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I saw comparatively little of Jeremy. We had drinks together, and supper, on my first evening, but it was only infrequently after that that we met over the next few days, and then only for a quick drink in town. He left very early for work and was thoroughly occupied with it during the daytime; conscientious businessman as he was, he had long been asleep by the time I got back at night, and I would manage to slip into bed without rousing him. This was probably all for the best, for solitude was what I largely needed. Right at the start we arranged that we would have dinner at length together on my last evening, before I caught the night train back to England, and then make up for all the time that had been lost.

He arrived in fact much earlier than I had anticipated at the rendezvous, and we drank a great deal of wine before going to dinner. I had persuaded him to patronize a cheap restaurant, and we tried one of those marvellous places by the station that specializes in provincial cooking so that, amongst the many courses we indulged in, we could both have cassoulet. After dinner there was still plenty of time for my train, so we had several rounds of brandy.

It was towards the end that I brought up something that had been worrying me somewhat over the previous few days. ‘If you’ll forgive me saying so,’ I remarked, ‘you don’t sound as kind about Jane as you once did.’

‘Well she’s not that kind about me.’ He twirled his glass of brandy. I said nothing. He went on. ‘It’s all because of that fellow Jules, if you ask me.’

‘I thought that was all over.’ When I had met Jane the previous year, she had told me that Jules would be staying on in Paris. She had not mentioned him since, in her fairly regular postcards from America or wherever she happened to be travelling.

‘Oh yes. But he had a great influence on her, you know.’

‘Surely it couldn’t have been as great as the influence you had.’ He looked at me blankly, so I went on. ‘They say, don’t they, that the first man……..’ I stopped, but it was late, and I went on, ‘to possess a woman is the most important in her life.’

‘Yes.’ And then he smiled. But it was a sad smile, and the dimples were not to be seen. ‘Oh yes.’ He paused, and suddenly leaned across the table. ‘Look, I’m going to tell you something. You remember when I first met Jane?’ I said nothing. It seemed however that he was waiting for a reply, and in the end I nodded. ‘You remember what she was like?’ I nodded again. ‘She was wonderful. Absolutely glorious. Absolutely perfect. And I worshipped her. Worshipped everything about her. And I was determined she shouldn’t change at all, that she would remain exactly the same’ It was like a trust. I had to keep her as perfect as she’d been when I first set eyes on her.’ As suddenly as he’d leaned across the table he leaned back and drank off his glass of brandy. The fervour in his voice had died down when he next spoke. ‘She was a virgin. And she remained that way. Until she met Jules.’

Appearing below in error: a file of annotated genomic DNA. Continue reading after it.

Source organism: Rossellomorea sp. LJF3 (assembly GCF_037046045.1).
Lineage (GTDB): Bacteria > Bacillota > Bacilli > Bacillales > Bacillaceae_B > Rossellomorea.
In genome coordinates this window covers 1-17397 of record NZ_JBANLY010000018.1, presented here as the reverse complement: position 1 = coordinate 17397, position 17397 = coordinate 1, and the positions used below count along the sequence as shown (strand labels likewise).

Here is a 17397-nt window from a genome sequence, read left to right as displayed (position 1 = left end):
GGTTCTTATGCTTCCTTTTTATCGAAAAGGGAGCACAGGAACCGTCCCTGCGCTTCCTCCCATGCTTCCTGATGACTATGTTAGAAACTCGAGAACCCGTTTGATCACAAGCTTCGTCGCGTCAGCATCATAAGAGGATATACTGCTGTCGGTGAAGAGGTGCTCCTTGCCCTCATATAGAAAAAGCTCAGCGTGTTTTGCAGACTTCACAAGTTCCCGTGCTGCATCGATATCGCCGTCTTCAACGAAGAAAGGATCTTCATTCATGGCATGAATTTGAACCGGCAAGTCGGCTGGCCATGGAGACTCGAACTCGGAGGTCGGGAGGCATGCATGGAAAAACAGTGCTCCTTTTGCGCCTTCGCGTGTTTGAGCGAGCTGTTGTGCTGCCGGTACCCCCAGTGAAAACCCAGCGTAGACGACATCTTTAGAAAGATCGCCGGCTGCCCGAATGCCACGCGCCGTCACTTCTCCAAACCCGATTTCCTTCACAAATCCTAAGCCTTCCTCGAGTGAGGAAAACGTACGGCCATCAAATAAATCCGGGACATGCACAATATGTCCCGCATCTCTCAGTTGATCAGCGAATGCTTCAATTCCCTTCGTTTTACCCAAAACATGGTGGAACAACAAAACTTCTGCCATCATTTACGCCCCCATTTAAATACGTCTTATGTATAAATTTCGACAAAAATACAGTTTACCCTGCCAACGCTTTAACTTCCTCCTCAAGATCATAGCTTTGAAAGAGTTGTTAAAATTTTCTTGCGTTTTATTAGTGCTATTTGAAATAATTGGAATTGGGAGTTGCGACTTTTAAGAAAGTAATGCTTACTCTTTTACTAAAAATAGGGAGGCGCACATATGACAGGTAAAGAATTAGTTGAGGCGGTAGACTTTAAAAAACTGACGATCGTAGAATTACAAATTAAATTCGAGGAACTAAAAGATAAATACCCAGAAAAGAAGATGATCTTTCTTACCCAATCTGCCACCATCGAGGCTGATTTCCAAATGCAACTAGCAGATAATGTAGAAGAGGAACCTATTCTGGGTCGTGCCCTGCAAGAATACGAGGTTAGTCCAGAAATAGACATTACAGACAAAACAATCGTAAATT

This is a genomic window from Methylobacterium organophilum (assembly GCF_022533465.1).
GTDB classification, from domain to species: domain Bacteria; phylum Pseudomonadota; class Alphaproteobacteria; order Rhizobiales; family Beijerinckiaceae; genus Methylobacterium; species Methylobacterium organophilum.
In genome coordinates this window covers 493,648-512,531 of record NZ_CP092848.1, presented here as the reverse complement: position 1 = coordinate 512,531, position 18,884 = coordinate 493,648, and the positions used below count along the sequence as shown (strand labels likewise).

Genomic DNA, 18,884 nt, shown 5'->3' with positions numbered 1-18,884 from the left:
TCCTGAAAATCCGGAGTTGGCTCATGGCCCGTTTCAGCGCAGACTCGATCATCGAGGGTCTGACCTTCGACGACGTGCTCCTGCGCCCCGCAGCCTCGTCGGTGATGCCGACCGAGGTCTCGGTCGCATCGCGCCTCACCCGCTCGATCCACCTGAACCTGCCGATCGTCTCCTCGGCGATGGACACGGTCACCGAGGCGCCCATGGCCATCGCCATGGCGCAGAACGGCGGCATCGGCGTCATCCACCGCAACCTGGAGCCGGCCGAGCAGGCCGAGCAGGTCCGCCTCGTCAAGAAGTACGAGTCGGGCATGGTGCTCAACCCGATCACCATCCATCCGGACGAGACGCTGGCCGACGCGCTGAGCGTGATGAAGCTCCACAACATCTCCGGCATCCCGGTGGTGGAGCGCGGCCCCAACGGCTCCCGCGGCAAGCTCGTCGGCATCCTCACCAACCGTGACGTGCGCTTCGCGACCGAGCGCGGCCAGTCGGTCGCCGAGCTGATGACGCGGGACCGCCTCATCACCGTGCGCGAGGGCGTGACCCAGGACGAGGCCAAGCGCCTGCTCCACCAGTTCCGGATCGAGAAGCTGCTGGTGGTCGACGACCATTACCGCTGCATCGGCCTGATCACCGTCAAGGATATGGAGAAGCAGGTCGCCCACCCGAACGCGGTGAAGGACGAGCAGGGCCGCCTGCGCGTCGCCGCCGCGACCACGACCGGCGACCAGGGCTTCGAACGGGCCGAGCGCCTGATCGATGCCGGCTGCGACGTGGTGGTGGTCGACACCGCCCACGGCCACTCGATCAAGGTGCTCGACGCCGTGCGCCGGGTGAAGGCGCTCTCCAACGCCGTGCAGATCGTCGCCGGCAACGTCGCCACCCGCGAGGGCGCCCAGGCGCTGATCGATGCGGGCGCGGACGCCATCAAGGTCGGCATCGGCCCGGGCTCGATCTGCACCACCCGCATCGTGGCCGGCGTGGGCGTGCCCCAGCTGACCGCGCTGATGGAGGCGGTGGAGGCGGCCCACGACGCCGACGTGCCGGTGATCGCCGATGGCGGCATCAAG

I allowed some time to elapse before I next spoke. Even then what I said was totally inadequate to the occasion. ‘But the pills?’ My only excuse is that I needed to have things clear. ‘She was on the pill, wasn’t she?’

‘She wanted to be absolutely safe.’ I didn’t react. Startlingly, he grinned. ‘You can’t blame her. We went very far sometimes. She had to be careful.’ And then the grin vanished, and was replaced by a look of extraordinary sadness. ‘But she needn’t have worried. I always took good care of her. And then – and then that Frenchman came along and spoilt it all.’

I finished my brandy. I thought of Jane as I had first known her, and then later, when she seemed to have come into her own. ‘You shouldn’t worry,’ I said at last. ‘It had to happen some time.’

‘Oh, I’m not worried about that,’ he said firmly, and then his voice broke. ‘It’s just that she doesn’t appreciate me. You know, when I first arrived in Paris, I stayed with her for a few days before she left. She made me sleep on the floor.’

There was nothing I could say. He looked absurdly young, as young as when I had first known him. And then, dramatically, he stood up. ‘We’d better rush,’ he said, in his usual voice. ‘Or you’ll miss your train.’

We bustled. There were, in fact, only a very few minutes left by the time we got to the platform. At the gate he held out his hand and shook mine firmly. ‘It’s been absolutely super having you,’ he said. His voice was once more that of the assured young executive. ‘You must come again, old chap.’

 

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